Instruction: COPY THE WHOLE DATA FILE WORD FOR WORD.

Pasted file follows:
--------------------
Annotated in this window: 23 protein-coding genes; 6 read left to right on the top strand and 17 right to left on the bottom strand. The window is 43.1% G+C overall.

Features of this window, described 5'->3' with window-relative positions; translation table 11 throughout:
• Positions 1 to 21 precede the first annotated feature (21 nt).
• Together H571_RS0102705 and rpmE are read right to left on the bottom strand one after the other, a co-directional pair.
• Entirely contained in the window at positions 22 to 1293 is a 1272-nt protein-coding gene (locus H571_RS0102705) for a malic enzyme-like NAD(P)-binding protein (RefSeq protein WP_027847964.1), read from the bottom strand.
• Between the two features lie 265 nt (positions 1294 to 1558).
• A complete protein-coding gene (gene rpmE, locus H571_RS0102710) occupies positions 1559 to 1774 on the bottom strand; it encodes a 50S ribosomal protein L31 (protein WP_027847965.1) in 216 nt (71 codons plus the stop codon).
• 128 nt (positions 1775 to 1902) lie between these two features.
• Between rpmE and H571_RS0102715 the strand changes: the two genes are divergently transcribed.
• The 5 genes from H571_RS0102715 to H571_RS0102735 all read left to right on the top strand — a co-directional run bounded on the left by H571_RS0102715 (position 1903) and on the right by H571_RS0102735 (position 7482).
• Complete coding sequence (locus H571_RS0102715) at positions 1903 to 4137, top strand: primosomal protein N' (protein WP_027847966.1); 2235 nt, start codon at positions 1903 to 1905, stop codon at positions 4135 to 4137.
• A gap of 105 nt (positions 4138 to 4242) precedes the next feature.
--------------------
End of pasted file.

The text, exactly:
Annotated in this window: 23 protein-coding genes; 6 read left to right on the top strand and 17 right to left on the bottom strand. The window is 43.1% G+C overall.

Features of this window, described 5'->3' with window-relative positions; translation table 11 throughout:
• Positions 1 to 21 precede the first annotated feature (21 nt).
• Together H571_RS0102705 and rpmE are read right to left on the bottom strand one after the other, a co-directional pair.
• Entirely contained in the window at positions 22 to 1293 is a 1272-nt protein-coding gene (locus H571_RS0102705) for a malic enzyme-like NAD(P)-binding protein (RefSeq protein WP_027847964.1), read from the bottom strand.
• Between the two features lie 265 nt (positions 1294 to 1558).
• A complete protein-coding gene (gene rpmE, locus H571_RS0102710) occupies positions 1559 to 1774 on the bottom strand; it encodes a 50S ribosomal protein L31 (protein WP_027847965.1) in 216 nt (71 codons plus the stop codon).
• 128 nt (positions 1775 to 1902) lie between these two features.
• Between rpmE and H571_RS0102715 the strand changes: the two genes are divergently transcribed.
• The 5 genes from H571_RS0102715 to H571_RS0102735 all read left to right on the top strand — a co-directional run bounded on the left by H571_RS0102715 (position 1903) and on the right by H571_RS0102735 (position 7482).
• Complete coding sequence (locus H571_RS0102715) at positions 1903 to 4137, top strand: primosomal protein N' (protein WP_027847966.1); 2235 nt, start codon at positions 1903 to 1905, stop codon at positions 4135 to 4137.
• A gap of 105 nt (positions 4138 to 4242) precedes the next feature.